CONQUEST

Space is the glorious new frontier for mankind, according to billionaires that’d rather fuck off to space than to spend less than one percent of their wealth fixing things on Earth. Space exploration is a common sci-fi game topic, players taking off to the stars, checking out cool planets and fighting aliens, going after the romanticized ideal of space travel that’s been ingrained in our popular culture.

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However, Conquest, by Outlands, is not that ideal. You don’t share in the glory of exploring and settling on worlds, like people than stan for Elon Musk thinks he’ll allow them to do. Rather, you’re just a laborer, doing menial work while the cool spaceships fly above you.

You walk around a low poly environment, geometric structures towering above you, an overall abstract aesthetic defining the alien world. However, you’re not exploring, you’re just doing your job in the limited space afforded to you. What is the purpose of this area? For what great purpose was this land settled for?

Commercial burials, of course. You work under Deep Space Burials, maintaining a deep space graveyard, this strange land just being used as a commodity. Graves dot the land, with electronic screens broadcasting names and final words, which is some impractical high technology crap that reflects the “innovation” that Silicon Valley is always striving for. Of course, being impractical, these screens glitch out and you have to fix them as one of your duties.

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You can read the graves, because really, it’s not as if you have anything better to do. The graves mention great struggles, new lifeforms, but as an average joe, it’s insignificant to your working life. Sometimes the epitaphs are funny, some dashing, but some of them are reflective of what space imperialism has done. One grave curses the constant need for expansion at the expense of taking care of what’s already there, while another mentions that war against and conquering of an alien civilization screwed their society over. Even the planet you’re on is a victim of imperialism, subjugated to the whims of commercial interests.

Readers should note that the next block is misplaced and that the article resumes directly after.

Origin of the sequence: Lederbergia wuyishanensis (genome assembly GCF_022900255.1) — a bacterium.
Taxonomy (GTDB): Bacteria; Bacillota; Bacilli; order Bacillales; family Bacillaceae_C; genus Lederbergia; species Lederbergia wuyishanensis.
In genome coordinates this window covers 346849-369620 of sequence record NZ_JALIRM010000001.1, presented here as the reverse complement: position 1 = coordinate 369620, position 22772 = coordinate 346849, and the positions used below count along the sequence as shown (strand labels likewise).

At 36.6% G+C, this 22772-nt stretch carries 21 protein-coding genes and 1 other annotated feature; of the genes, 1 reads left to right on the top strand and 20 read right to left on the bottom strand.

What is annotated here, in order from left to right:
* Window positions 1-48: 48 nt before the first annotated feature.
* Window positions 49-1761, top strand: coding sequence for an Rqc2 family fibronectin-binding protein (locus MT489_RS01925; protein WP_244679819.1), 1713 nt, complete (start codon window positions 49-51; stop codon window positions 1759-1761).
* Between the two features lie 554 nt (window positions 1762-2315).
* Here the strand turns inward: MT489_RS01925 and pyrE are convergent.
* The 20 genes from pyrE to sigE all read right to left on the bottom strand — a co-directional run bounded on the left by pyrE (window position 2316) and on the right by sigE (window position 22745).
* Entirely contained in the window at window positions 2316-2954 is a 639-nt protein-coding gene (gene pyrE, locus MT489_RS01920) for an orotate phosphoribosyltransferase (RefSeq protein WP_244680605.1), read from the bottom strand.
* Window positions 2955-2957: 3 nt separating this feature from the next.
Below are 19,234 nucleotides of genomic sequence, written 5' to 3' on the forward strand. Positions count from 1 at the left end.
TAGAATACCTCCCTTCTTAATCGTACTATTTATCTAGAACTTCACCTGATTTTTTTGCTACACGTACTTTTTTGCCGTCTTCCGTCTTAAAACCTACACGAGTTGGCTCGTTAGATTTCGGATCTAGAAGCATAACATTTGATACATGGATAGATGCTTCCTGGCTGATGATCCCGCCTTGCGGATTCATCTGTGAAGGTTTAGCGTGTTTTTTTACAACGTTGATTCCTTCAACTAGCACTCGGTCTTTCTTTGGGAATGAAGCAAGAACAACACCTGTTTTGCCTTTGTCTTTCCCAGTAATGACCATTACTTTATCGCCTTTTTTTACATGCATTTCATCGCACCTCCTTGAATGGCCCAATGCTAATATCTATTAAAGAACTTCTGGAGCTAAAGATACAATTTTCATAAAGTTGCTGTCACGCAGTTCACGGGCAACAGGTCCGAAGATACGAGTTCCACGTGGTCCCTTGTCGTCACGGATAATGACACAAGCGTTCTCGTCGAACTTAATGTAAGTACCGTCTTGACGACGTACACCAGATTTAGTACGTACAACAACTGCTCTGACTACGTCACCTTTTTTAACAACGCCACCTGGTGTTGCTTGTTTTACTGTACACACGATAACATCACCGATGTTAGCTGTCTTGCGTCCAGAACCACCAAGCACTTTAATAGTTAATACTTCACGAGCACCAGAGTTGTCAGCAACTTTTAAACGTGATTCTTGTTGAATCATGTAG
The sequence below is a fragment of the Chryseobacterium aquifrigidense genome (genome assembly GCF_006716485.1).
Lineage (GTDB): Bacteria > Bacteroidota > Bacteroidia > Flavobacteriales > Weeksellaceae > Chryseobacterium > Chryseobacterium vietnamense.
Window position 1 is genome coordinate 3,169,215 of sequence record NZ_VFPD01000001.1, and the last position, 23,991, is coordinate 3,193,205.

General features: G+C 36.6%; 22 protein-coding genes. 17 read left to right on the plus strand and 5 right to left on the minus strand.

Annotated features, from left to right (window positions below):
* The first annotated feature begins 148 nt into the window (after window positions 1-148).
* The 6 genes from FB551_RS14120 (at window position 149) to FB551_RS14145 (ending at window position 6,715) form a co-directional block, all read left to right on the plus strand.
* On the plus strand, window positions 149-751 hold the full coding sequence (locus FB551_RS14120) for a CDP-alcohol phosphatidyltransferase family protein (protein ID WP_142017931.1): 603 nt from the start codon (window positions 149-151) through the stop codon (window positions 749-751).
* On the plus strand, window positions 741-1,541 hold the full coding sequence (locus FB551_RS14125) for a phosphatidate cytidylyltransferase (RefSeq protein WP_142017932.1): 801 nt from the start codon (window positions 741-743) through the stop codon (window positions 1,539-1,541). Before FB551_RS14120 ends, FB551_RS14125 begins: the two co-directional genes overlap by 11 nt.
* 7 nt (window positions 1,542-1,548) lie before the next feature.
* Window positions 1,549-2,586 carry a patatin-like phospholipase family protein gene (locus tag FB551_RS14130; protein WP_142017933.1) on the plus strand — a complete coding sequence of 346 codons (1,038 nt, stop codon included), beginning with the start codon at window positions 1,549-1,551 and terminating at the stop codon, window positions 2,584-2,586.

And as for you? You’re expendable. You are a mere Intendant working the graves, many others having come before you. In fact, looking at the graves of the Intendants shows that none of them are properly named, just numbered. Maybe you’re an android? That’s apparently a thing in this universe, but regardless, it showcases how disposable you and others like you are to the march of “progress.” If Intendants were androids though, Conquer is probably a more sincere android story with a social message than Detroit: Become Human.

Anyway, Conquest is a short contemplative walkaround game. This was a bit of a downer, so I promise to write about something more happier next time.

SUFFER (demo)

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It’s been a while, but I’m finally looking at another game in my inbox. Today we’re looking at the demo for SUFFER, by Anarchy Softworks, a one-man studio.  The title screen might not give the best first impression, being some busty ninja lady on a fuzzy background, but stick with me here.

What is the story in SUFFER? There really isn’t one. SUFFER prides itself in being a retro styled shooter, just sorta throwing you into a demon infested world. Thematically, anarchy is the name of the game, mixing in anti-capitalist imagery with cops being a frequent enemy alongside the demons, while WWII era propaganda posters from all sides of the war dot the land to set up a general anti-authority atmosphere. But it’s also a game that appeals to the more generic notion of anarchy, which is to revel in chaos and fuck shit up.

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Facets